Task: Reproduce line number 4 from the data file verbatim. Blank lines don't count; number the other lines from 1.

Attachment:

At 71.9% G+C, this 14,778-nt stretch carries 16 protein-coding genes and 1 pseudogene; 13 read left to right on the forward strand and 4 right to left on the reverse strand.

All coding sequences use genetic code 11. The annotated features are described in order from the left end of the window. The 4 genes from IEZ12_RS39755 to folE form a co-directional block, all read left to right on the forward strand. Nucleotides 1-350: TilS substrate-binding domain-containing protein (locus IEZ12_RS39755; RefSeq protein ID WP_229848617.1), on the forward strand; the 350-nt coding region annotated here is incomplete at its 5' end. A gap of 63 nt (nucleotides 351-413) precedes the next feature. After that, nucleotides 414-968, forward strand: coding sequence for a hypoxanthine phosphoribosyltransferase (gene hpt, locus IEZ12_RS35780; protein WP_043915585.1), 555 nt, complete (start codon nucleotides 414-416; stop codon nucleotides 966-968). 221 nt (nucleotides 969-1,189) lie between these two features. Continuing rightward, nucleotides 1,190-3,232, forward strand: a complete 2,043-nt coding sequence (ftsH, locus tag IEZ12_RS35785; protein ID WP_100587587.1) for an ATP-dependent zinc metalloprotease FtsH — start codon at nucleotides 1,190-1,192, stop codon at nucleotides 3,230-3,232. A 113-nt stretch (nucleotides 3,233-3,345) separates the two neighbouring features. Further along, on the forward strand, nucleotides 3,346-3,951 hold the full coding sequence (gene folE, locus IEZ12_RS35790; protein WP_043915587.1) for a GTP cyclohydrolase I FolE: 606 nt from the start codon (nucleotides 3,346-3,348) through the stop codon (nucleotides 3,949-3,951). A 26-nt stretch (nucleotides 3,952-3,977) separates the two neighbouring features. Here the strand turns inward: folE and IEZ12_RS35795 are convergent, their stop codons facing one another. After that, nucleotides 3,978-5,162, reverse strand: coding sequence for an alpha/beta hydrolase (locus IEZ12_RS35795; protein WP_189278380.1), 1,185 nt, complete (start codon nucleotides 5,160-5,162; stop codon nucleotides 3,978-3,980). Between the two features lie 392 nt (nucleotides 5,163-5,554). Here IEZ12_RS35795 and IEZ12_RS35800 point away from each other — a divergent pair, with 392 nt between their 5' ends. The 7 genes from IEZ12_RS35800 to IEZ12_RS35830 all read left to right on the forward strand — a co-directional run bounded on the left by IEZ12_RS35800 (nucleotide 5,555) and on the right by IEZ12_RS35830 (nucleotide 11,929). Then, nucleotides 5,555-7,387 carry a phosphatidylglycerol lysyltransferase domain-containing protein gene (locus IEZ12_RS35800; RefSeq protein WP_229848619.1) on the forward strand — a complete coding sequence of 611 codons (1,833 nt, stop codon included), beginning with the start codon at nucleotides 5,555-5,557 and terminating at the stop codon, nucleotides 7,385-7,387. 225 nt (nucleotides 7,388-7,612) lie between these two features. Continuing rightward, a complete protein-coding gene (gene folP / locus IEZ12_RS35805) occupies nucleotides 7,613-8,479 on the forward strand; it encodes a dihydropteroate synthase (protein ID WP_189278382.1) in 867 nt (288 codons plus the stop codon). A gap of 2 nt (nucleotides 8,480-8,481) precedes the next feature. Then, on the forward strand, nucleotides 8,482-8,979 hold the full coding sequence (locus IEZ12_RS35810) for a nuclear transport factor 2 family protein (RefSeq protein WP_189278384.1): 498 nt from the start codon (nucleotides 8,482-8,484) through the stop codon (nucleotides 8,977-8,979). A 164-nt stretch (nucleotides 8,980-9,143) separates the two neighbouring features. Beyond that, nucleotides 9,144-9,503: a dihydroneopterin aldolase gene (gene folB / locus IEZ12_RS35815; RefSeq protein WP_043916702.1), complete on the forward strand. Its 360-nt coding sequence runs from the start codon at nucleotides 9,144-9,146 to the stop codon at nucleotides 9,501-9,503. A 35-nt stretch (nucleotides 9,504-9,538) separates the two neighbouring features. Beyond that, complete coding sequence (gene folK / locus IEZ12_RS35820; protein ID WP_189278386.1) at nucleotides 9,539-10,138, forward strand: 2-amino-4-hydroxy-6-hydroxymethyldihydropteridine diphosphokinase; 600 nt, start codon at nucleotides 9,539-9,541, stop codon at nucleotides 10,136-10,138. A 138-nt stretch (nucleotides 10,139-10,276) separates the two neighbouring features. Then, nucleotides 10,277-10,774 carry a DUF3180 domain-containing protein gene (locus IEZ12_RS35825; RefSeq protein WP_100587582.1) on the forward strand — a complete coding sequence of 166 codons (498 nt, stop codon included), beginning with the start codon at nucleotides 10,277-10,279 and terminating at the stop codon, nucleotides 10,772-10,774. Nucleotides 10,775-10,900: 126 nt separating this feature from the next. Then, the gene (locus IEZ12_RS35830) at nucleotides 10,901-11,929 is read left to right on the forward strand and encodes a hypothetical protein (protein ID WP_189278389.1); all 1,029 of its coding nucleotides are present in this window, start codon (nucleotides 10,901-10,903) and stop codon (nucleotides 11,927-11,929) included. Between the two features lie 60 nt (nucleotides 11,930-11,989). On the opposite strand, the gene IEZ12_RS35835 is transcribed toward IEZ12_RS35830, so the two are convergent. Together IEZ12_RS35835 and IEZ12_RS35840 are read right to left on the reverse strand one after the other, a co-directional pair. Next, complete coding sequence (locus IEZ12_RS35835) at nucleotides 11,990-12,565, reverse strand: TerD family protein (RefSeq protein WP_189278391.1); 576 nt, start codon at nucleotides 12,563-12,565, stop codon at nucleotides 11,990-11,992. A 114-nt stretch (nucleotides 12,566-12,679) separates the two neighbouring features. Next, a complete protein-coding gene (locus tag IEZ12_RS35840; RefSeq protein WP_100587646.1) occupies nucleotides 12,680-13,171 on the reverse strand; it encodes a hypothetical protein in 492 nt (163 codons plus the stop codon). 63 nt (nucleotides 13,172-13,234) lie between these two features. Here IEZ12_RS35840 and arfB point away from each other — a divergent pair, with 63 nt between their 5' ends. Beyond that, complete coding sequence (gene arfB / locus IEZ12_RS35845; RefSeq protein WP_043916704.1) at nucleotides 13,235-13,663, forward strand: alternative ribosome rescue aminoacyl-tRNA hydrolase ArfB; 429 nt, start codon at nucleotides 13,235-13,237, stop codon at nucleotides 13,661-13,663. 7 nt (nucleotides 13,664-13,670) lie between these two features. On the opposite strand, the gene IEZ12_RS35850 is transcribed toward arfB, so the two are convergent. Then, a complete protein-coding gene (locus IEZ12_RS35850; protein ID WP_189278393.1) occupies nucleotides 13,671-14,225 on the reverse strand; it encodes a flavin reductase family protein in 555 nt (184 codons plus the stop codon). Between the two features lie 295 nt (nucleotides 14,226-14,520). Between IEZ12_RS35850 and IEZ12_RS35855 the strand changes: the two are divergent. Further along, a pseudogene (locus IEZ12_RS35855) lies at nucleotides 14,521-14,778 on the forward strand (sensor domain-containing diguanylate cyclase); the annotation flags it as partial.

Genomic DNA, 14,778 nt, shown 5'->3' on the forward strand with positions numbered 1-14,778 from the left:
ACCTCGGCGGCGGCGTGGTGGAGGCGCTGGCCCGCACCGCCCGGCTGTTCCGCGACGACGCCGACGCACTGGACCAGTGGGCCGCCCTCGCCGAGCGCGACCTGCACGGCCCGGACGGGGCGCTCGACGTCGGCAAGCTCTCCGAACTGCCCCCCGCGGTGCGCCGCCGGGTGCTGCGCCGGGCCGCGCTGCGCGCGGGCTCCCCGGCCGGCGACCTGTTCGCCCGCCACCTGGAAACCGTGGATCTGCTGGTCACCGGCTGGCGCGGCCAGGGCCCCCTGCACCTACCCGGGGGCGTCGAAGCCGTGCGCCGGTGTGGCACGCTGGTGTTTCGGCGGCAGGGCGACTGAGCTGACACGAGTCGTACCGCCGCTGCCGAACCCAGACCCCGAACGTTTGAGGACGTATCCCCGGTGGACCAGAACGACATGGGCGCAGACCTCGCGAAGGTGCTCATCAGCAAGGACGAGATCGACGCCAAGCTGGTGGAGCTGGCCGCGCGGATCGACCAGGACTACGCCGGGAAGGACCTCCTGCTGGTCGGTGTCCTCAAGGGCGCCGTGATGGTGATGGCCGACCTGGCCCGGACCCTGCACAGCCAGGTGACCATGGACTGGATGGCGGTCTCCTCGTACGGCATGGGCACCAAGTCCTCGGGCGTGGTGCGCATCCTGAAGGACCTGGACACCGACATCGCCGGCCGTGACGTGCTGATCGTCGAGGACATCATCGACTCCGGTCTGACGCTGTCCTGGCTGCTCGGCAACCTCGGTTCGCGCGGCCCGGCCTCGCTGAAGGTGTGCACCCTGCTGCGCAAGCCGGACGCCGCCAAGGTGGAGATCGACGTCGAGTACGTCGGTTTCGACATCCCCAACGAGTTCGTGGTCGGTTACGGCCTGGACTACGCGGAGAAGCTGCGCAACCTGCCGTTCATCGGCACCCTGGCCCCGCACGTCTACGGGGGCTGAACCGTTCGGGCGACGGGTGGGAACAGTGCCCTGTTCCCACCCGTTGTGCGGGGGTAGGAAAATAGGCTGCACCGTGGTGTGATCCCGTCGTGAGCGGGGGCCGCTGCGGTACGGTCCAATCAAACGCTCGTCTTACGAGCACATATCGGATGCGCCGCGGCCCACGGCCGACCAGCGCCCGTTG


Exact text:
ACCTCGGCGGCGGCGTGGTGGAGGCGCTGGCCCGCACCGCCCGGCTGTTCCGCGACGACGCCGACGCACTGGACCAGTGGGCCGCCCTCGCCGAGCGCGACCTGCACGGCCCGGACGGGGCGCTCGACGTCGGCAAGCTCTCCGAACTGCCCCCCGCGGTGCGCCGCCGGGTGCTGCGCCGGGCCGCGCTGCGCGCGGGCTCCCCGGCCGGCGACCTGTTCGCCCGCCACCTGGAAACCGTGGATCTGCTGGTCACCGGCTGGCGCGGCCAGGGCCCCCTGCACCTACCCGGGGGCGTCGAAGCCGTGCGCCGGTGTGGCACGCTGGTGTTTCGGCGGCAGGGCGACTGAGCTGACACGAGTCGTACCGCCGCTGCCGAACCCAGACCCCGAACGTTTGAGGACGTATCCCCGGTGGACCAGAACGACATGGGCGCAGACCTCGCGAAGGTGCTCATCAGCAAGGACGAGATCGACGCCAAGCTGGTGGAGCTGGCCGCGCGGATCGACCAGGACTACGCCGGGAAGGACCTCCTGCTGGTCGGTGTCCTCAAGGGCGCCGTGATGGTGATGGCCGACCTGGCCCGGACCCTGCACAGCCAGGTGACCATGGACTGGATGGCGGTCTCCTCGTACGGCATGGGCACCAAGTCCTCGGGCGTGGTGCGCATCCTGAAGGACCTGGACACCGACATCGCCGGCCGTGACGTGCTGATCGTCGAGGACATCATCGACTCCGGTCTGACGCTGTCCTGGCTGCTCGGCAACCTCGGTTCGCGCGGCCCGGCCTCGCTGAAGGTGTGCACCCTGCTGCGCAAGCCGGACGCCGCCAAGGTGGAGATCGACGTCGAGTACGTCGGTTTCGACATCCCCAACGAGTTCGTGGTCGGTTACGGCCTGGACTACGCGGAGAAGCTGCGCAACCTGCCGTTCATCGGCACCCTGGCCCCGCACGTCTACGGGGGCTGAACCGTTCGGGCGACGGGTGGGAACAGTGCCCTGTTCCCACCCGTTGTGCGGGGGTAGGAAAATAGGCTGCACCGTGGTGTGATCCCGTCGTGAGCGGGGGCCGCTGCGGTACGGTCCAATCAAACGCTCGTCTTACGAGCACATATCGGATGCGCCGCGGCCCACGGCCGACCAGCGCCCGTTG